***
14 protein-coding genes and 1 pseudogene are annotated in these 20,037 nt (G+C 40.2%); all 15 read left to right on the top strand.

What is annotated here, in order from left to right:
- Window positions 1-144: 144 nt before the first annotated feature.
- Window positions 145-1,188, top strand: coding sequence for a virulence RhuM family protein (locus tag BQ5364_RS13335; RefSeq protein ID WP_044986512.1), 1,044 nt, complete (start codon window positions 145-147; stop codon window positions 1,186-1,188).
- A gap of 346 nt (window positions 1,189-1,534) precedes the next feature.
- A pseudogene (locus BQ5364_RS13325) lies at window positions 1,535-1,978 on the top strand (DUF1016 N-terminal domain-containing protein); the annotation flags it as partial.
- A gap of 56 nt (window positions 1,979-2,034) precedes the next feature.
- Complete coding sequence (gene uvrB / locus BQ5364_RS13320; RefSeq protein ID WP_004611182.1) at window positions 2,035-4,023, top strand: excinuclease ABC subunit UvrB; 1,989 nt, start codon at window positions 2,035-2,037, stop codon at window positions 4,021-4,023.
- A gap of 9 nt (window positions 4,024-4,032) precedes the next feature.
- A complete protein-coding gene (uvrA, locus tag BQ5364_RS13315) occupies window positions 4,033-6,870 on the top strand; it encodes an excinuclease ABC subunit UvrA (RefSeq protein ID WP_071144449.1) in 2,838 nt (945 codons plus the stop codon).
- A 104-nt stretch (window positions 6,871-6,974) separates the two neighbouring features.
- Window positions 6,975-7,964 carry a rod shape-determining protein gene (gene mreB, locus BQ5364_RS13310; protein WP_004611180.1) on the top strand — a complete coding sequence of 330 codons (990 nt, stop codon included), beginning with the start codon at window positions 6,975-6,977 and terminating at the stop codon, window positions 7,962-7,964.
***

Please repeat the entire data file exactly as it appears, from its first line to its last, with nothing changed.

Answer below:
14 protein-coding genes and 1 pseudogene are annotated in these 20,037 nt (G+C 40.2%); all 15 read left to right on the top strand.

What is annotated here, in order from left to right:
- Window positions 1-144: 144 nt before the first annotated feature.
- Window positions 145-1,188, top strand: coding sequence for a virulence RhuM family protein (locus tag BQ5364_RS13335; RefSeq protein ID WP_044986512.1), 1,044 nt, complete (start codon window positions 145-147; stop codon window positions 1,186-1,188).
- A gap of 346 nt (window positions 1,189-1,534) precedes the next feature.
- A pseudogene (locus BQ5364_RS13325) lies at window positions 1,535-1,978 on the top strand (DUF1016 N-terminal domain-containing protein); the annotation flags it as partial.
- A gap of 56 nt (window positions 1,979-2,034) precedes the next feature.
- Complete coding sequence (gene uvrB / locus BQ5364_RS13320; RefSeq protein ID WP_004611182.1) at window positions 2,035-4,023, top strand: excinuclease ABC subunit UvrB; 1,989 nt, start codon at window positions 2,035-2,037, stop codon at window positions 4,021-4,023.
- A gap of 9 nt (window positions 4,024-4,032) precedes the next feature.
- A complete protein-coding gene (uvrA, locus tag BQ5364_RS13315) occupies window positions 4,033-6,870 on the top strand; it encodes an excinuclease ABC subunit UvrA (RefSeq protein ID WP_071144449.1) in 2,838 nt (945 codons plus the stop codon).
- A 104-nt stretch (window positions 6,871-6,974) separates the two neighbouring features.
- Window positions 6,975-7,964 carry a rod shape-determining protein gene (gene mreB, locus BQ5364_RS13310; protein WP_004611180.1) on the top strand — a complete coding sequence of 330 codons (990 nt, stop codon included), beginning with the start codon at window positions 6,975-6,977 and terminating at the stop codon, window positions 7,962-7,964.